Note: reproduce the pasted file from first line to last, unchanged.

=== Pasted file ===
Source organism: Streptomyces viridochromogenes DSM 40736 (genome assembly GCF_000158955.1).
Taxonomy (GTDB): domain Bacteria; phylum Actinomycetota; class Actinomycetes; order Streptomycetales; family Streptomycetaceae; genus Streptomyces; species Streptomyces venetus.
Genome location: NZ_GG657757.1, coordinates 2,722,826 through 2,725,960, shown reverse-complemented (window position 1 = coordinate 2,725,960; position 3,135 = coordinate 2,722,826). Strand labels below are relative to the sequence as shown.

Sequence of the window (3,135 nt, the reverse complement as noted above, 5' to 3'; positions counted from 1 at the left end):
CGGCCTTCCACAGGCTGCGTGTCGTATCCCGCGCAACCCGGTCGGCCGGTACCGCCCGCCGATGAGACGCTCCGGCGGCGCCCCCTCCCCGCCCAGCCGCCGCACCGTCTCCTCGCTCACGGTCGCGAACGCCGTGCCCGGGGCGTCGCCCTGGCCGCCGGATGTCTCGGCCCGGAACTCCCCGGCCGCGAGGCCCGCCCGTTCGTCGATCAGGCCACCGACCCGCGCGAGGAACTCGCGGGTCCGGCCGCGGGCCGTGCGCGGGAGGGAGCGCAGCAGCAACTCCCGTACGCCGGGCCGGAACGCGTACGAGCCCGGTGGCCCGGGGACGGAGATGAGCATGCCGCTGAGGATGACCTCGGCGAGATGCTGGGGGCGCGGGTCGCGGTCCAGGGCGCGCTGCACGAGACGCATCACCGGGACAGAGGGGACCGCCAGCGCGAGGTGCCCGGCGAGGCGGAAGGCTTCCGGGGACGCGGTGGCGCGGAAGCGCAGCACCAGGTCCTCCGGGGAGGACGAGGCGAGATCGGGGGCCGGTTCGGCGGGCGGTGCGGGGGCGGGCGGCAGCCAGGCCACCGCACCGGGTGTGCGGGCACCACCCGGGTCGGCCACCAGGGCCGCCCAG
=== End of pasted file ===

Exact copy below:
Source organism: Streptomyces viridochromogenes DSM 40736 (genome assembly GCF_000158955.1).
Taxonomy (GTDB): domain Bacteria; phylum Actinomycetota; class Actinomycetes; order Streptomycetales; family Streptomycetaceae; genus Streptomyces; species Streptomyces venetus.
Genome location: NZ_GG657757.1, coordinates 2,722,826 through 2,725,960, shown reverse-complemented (window position 1 = coordinate 2,725,960; position 3,135 = coordinate 2,722,826). Strand labels below are relative to the sequence as shown.

Sequence of the window (3,135 nt, the reverse complement as noted above, 5' to 3'; positions counted from 1 at the left end):
CGGCCTTCCACAGGCTGCGTGTCGTATCCCGCGCAACCCGGTCGGCCGGTACCGCCCGCCGATGAGACGCTCCGGCGGCGCCCCCTCCCCGCCCAGCCGCCGCACCGTCTCCTCGCTCACGGTCGCGAACGCCGTGCCCGGGGCGTCGCCCTGGCCGCCGGATGTCTCGGCCCGGAACTCCCCGGCCGCGAGGCCCGCCCGTTCGTCGATCAGGCCACCGACCCGCGCGAGGAACTCGCGGGTCCGGCCGCGGGCCGTGCGCGGGAGGGAGCGCAGCAGCAACTCCCGTACGCCGGGCCGGAACGCGTACGAGCCCGGTGGCCCGGGGACGGAGATGAGCATGCCGCTGAGGATGACCTCGGCGAGATGCTGGGGGCGCGGGTCGCGGTCCAGGGCGCGCTGCACGAGACGCATCACCGGGACAGAGGGGACCGCCAGCGCGAGGTGCCCGGCGAGGCGGAAGGCTTCCGGGGACGCGGTGGCGCGGAAGCGCAGCACCAGGTCCTCCGGGGAGGACGAGGCGAGATCGGGGGCCGGTTCGGCGGGCGGTGCGGGGGCGGGCGGCAGCCAGGCCACCGCACCGGGTGTGCGGGCACCACCCGGGTCGGCCACCAGGGCCGCCCAG